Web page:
High Cube Wide Turn
High Cube Wide Turn is an exhibition that consists of memories turned into sculptures from images of the neighborhood Back of the Yards. The artist is trying to produce meaning through material as an act of associating his surroundings. Materials such as tiles, bricks and wood, were collected from alleys, front yards, empty lots and abandoned houses, locating ideas of memorialization and architecture within the real.
In an effort to engage the notion of “domestic” and the paradox of stability, Jasso brings three co-existing realities that he has experienced in
his neighborhood, domestic (home), the unstable environment of displacement and homelessness, events he has witnessed year after year.
Javier Jasso is an artist born in Chicago and raised in Guadalajara, Mexico. He lives and works on the Southside of Chicago, Back of the Yards neighborhood.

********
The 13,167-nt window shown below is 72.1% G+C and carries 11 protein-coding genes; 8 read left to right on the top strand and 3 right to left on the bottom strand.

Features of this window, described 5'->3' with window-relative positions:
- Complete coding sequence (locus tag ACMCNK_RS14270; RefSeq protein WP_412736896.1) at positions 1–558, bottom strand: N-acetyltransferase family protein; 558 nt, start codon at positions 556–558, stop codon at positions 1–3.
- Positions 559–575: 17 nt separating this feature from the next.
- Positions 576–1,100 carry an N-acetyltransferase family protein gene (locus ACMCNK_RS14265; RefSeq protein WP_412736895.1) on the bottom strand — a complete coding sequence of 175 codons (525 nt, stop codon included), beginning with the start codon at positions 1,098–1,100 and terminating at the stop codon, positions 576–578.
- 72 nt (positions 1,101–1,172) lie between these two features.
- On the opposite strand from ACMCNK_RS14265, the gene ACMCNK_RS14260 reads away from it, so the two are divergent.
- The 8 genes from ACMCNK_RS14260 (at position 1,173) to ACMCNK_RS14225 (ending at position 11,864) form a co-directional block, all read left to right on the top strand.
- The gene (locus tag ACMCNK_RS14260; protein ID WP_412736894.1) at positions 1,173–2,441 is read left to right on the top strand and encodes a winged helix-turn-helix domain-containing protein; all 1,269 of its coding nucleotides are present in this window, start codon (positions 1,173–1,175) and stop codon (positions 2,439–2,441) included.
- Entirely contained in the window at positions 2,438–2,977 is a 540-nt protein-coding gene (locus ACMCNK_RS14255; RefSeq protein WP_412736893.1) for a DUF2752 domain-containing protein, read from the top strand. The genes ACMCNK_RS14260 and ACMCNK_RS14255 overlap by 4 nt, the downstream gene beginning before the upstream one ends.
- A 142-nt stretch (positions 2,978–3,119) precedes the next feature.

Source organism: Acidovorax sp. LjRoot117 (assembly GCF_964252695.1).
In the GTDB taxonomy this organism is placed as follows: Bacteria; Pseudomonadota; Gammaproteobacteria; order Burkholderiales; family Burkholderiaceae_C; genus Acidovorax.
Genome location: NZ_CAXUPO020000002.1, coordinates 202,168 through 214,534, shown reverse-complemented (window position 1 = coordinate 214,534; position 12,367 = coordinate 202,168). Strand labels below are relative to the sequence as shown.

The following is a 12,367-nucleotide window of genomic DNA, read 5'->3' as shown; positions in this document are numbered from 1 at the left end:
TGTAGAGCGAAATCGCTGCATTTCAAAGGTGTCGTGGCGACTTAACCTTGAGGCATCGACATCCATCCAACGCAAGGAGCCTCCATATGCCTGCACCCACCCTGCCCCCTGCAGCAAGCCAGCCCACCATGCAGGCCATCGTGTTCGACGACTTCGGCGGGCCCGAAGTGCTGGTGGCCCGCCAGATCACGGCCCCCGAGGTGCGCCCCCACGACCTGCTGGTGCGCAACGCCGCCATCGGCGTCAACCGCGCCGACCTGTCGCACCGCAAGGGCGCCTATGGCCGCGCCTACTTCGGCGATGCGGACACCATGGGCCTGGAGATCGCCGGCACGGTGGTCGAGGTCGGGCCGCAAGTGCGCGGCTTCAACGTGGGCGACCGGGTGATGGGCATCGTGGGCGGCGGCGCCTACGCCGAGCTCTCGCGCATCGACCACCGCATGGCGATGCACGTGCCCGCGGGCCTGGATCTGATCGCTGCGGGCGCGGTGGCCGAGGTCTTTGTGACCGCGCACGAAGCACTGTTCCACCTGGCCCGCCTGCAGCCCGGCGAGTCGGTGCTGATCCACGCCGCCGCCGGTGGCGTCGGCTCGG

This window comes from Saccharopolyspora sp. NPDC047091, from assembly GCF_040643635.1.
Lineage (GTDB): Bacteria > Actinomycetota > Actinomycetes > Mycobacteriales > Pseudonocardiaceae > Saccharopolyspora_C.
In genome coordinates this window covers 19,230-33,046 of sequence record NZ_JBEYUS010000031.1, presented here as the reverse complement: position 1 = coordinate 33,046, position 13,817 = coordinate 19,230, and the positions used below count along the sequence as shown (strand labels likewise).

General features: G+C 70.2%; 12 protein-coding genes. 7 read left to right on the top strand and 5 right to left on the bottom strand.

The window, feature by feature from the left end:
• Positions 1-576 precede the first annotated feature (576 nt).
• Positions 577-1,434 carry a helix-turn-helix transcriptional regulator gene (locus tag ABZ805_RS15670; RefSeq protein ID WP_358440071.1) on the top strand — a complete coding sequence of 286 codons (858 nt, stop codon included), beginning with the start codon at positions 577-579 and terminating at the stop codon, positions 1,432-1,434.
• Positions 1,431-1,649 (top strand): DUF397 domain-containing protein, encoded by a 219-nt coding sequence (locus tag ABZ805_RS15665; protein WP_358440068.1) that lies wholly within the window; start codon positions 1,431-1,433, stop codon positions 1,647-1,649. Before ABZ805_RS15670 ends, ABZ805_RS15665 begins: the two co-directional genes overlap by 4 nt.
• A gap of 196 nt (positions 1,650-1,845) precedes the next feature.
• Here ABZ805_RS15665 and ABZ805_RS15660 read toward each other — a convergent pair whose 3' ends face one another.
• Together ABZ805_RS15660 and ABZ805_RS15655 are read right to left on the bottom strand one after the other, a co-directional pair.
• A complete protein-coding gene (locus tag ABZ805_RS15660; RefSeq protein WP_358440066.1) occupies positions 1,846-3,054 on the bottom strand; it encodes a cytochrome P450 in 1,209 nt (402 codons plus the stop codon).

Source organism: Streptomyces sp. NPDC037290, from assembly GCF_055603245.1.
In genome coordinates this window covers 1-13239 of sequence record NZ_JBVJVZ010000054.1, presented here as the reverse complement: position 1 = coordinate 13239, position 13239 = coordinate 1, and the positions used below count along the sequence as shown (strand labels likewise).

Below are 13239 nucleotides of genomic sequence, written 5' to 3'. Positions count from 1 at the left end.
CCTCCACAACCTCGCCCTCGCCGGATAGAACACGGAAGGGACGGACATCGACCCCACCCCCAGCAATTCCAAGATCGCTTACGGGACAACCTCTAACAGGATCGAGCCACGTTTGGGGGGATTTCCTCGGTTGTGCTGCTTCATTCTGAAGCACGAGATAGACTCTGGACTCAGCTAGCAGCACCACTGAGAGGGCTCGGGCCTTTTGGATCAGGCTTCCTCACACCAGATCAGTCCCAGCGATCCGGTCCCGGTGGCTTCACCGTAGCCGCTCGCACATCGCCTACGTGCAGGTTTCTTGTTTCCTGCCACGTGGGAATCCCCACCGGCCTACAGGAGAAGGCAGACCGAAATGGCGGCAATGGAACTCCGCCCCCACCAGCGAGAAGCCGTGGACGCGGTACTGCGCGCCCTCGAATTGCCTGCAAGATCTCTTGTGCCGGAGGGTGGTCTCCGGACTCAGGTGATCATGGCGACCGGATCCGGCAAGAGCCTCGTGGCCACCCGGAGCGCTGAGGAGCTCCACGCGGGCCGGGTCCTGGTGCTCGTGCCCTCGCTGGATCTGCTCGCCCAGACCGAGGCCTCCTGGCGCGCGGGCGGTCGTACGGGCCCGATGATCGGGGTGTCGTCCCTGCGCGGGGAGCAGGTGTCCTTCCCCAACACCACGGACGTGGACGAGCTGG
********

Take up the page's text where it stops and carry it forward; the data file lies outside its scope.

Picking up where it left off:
Javier is a metaphorical and literal builder. Many of the materials he uses come from recycled sources such as metal, plaster, plastic concrete and wood, Through sculptures and installations, he challenges, and doubts our assumptions of space, and place. He uses these materials because they produce an entry point into questions around foundation for protective structures in global society, nomadism, ideas of selfhood, origin, home and displacement. He received his BFA from The School of the Art Institute of Chicago and his MFA from The University of Illinois of Chicago. He was a fellow at the DFI where he was awarded $12,000. Javier’s exhibitions include Evanston Art Center, Humboldt Park Vocational Center, McLean County Art Center, Gallery 400, University Club Chicago, and the Sullivan Gallery. He is currently teaching Ceramics at the University of St. Francis, Joliet.